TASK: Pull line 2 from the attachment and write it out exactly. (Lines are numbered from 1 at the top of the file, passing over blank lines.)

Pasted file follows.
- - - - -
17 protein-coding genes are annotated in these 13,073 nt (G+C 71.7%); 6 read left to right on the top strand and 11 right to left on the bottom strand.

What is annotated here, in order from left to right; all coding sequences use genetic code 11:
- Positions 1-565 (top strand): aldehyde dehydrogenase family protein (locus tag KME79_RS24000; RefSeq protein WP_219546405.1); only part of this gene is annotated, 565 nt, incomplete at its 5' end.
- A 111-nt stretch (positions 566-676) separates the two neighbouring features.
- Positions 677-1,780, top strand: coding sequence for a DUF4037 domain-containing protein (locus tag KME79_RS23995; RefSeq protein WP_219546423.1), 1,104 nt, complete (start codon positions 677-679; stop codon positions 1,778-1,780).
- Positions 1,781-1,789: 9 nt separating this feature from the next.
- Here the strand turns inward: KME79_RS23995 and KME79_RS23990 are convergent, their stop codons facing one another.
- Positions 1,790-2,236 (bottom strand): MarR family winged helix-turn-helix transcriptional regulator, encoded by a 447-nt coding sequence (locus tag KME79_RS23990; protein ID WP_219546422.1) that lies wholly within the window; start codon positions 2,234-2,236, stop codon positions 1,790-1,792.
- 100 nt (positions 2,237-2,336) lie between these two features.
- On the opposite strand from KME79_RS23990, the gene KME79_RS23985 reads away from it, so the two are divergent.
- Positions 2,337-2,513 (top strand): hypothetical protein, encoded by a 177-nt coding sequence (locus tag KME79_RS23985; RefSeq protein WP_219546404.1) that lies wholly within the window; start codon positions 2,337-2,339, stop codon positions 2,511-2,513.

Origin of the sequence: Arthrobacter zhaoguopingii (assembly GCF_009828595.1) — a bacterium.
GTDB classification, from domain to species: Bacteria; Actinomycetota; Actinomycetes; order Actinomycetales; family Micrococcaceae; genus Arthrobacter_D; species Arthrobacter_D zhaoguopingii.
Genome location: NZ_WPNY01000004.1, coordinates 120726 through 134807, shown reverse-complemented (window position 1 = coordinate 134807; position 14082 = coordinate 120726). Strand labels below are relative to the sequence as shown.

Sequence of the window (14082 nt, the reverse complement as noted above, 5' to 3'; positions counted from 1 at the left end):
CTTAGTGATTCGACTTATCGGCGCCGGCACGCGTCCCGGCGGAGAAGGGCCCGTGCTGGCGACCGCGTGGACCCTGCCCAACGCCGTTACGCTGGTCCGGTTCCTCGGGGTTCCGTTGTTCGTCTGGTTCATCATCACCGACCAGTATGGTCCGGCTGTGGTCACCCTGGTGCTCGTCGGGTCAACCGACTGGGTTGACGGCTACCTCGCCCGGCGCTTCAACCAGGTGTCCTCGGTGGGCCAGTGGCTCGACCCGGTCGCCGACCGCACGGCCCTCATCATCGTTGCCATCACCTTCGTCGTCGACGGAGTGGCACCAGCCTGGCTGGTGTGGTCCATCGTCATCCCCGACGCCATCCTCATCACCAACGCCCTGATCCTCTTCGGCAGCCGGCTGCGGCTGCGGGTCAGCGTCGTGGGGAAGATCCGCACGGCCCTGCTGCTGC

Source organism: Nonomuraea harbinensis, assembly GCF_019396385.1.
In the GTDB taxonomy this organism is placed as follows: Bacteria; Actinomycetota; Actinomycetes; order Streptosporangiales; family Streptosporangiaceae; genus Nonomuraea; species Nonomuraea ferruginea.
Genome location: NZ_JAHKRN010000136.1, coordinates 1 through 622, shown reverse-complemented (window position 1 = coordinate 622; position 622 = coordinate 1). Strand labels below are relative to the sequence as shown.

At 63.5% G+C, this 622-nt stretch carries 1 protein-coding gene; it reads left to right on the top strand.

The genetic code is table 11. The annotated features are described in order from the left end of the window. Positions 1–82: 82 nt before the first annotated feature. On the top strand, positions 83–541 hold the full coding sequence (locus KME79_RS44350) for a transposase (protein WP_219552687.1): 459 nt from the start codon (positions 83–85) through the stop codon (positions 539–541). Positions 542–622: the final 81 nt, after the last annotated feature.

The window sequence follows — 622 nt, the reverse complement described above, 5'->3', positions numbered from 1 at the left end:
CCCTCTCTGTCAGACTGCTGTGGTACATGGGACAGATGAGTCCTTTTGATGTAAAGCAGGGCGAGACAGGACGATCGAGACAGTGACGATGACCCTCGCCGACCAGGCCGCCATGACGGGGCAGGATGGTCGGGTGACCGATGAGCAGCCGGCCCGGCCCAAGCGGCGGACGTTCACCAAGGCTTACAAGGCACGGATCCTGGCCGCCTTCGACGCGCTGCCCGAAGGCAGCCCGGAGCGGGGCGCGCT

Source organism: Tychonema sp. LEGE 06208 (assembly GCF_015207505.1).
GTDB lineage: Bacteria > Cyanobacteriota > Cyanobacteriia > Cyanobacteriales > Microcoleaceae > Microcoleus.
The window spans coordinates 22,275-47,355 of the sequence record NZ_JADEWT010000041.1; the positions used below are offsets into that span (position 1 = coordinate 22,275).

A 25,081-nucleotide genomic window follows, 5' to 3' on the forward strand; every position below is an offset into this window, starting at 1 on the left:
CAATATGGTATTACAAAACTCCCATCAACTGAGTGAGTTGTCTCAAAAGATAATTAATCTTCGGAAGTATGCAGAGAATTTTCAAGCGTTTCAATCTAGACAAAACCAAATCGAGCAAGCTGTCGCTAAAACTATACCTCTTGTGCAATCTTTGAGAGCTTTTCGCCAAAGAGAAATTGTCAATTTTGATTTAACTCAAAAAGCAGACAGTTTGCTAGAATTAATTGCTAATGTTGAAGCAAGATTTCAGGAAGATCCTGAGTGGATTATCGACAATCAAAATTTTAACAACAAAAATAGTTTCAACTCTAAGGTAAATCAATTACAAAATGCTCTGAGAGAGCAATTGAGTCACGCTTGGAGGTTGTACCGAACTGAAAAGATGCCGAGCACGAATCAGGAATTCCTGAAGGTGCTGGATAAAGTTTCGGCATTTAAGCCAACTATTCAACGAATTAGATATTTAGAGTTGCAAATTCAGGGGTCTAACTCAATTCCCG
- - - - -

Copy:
What is annotated here, in order from left to right; all coding sequences use genetic code 11: